before_script:
    - pip install --upgrade pip
    - pip install poetry
    - poetry install
  script:
    - poetry run pytest tests/

test:python:3.9:
  image: python:3.9
  stage: test
  before_script:
    - pip install --upgrade pip
    - pip install poetry
    - poetry install
  script:
    - poetry run pytest tests/

test:python:3.10:
  image: python:3.10
  stage: test
  before_script:
    - pip install --upgrade pip
    - pip install poetry
    - poetry install
  script:
    - poetry run pytest tests/

Again, this introduces quite a bit of repetitions which we tackle in follow-up episodes.

Additional Concepts and GitLab CI Keywords

In this section we would like to discuss more concepts and keywords that you may want to use in your projects.

More About Stages and Jobs

Now that we created our first complete CI pipeline covering all of our CI use cases, let us inspect our CI pipeline and the three stages and six CI jobs we defined. We observed that those stages are executed in sequence, i.e. jobs of later stages run only if the previous stage completed successfully. Those testing jobs in the test stage run in parallel, though. This is possible because all jobs in stage test are independent of each other. We recommend running jobs in parallel in a stage if the independence criterion holds true, because parallelization speeds up the pipeline significantly. In later episodes we will learn how to change this default behaviour with the needs keyword and change the running order of CI jobs. Also, we will further speed up the CI pipeline with some additional concepts.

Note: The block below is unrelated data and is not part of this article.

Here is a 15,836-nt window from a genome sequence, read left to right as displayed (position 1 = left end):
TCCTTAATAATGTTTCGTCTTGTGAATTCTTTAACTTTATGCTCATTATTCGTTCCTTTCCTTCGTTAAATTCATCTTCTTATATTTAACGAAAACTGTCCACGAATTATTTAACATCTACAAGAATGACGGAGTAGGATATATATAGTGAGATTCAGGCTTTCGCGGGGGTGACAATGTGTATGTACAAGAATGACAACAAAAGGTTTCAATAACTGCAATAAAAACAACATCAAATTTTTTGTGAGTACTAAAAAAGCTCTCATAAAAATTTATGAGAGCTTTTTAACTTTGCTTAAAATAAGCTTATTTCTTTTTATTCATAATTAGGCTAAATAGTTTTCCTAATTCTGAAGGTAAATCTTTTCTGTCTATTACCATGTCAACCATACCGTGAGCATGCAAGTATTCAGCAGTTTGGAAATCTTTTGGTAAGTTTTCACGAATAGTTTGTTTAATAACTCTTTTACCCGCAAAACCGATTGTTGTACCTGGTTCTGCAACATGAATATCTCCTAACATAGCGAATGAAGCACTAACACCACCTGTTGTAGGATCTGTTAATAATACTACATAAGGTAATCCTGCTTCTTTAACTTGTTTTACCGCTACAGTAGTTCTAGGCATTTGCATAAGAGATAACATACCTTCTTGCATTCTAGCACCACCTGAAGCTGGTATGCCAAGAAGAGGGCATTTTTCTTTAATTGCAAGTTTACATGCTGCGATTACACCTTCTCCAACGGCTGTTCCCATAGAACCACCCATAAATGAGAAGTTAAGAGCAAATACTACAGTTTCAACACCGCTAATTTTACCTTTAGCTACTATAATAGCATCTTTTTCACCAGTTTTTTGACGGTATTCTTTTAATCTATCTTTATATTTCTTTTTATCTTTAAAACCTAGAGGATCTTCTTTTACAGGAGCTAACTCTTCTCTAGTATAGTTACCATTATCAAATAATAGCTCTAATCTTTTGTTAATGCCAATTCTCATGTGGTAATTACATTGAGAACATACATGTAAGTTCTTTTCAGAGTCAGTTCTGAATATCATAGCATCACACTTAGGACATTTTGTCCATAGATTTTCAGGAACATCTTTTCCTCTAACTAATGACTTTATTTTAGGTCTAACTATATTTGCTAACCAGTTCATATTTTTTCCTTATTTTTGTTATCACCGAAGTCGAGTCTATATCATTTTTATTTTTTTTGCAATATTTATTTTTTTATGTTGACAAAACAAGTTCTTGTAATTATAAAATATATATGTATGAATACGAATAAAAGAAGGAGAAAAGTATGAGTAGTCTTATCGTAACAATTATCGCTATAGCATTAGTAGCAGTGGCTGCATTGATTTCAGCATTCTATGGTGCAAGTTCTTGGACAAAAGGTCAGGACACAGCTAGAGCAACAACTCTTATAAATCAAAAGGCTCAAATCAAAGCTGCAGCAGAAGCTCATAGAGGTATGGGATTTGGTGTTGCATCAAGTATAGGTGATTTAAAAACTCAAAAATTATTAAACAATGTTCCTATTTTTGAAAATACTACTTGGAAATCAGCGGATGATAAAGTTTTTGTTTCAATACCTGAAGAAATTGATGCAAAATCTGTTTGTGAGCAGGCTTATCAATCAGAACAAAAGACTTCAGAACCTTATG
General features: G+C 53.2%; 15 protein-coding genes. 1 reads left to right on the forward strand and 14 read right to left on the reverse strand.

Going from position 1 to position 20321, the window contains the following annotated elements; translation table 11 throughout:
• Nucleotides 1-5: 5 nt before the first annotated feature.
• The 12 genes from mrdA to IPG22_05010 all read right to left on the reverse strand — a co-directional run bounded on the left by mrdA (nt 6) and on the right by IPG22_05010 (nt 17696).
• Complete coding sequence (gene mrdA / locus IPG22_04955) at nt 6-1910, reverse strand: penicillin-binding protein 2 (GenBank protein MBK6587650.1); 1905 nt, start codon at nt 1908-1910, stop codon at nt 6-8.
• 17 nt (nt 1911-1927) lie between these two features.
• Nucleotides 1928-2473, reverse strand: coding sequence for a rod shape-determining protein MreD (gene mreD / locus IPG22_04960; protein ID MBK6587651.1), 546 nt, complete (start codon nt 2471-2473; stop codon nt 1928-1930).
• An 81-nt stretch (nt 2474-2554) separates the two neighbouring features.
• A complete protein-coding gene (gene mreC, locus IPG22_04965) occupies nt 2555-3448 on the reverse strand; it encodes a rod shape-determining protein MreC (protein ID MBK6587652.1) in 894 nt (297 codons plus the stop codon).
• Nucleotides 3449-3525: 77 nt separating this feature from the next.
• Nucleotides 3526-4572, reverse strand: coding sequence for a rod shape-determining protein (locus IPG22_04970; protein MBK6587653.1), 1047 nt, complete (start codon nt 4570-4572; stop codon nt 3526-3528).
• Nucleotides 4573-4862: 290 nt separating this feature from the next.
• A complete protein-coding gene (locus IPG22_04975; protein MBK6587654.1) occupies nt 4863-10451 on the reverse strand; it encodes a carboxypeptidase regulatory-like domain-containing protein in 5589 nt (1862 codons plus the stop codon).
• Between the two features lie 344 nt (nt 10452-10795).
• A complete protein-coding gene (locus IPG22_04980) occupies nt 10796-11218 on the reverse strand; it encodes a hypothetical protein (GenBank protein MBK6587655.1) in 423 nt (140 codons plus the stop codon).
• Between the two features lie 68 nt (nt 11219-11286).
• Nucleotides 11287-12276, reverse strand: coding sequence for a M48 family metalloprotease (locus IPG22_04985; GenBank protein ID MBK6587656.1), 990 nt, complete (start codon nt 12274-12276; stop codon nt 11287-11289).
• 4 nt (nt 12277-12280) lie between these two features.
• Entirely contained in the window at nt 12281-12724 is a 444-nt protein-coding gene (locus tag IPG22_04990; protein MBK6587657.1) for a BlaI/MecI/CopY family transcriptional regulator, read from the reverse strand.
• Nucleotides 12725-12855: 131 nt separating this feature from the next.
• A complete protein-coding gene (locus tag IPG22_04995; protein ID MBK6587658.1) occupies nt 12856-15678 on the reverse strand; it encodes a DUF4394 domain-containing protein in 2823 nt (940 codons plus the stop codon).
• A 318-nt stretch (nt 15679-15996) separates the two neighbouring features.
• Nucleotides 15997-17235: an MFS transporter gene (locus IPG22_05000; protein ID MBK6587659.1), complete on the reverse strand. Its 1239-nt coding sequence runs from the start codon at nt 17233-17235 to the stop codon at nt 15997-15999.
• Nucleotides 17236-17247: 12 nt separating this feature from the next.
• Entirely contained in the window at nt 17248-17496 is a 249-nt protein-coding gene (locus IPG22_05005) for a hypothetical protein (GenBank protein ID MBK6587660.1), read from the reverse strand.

Predefined Variables in GitLab CI

Predefined variables in GitLab CI are variables in the context of GitLab CI which have useful values assigned. They can be used in GitLab CI pipelines.

Predefined Variables Reference

This is a compilation of few selected CI variables:

Variable Name Description
CI_COMMIT_BRANCH The commit branch name. Available in branch pipelines, including pipelines for the default branch. Not available in merge request pipelines or tag pipelines.
CI_COMMIT_REF_NAME The branch or tag name for which project is built.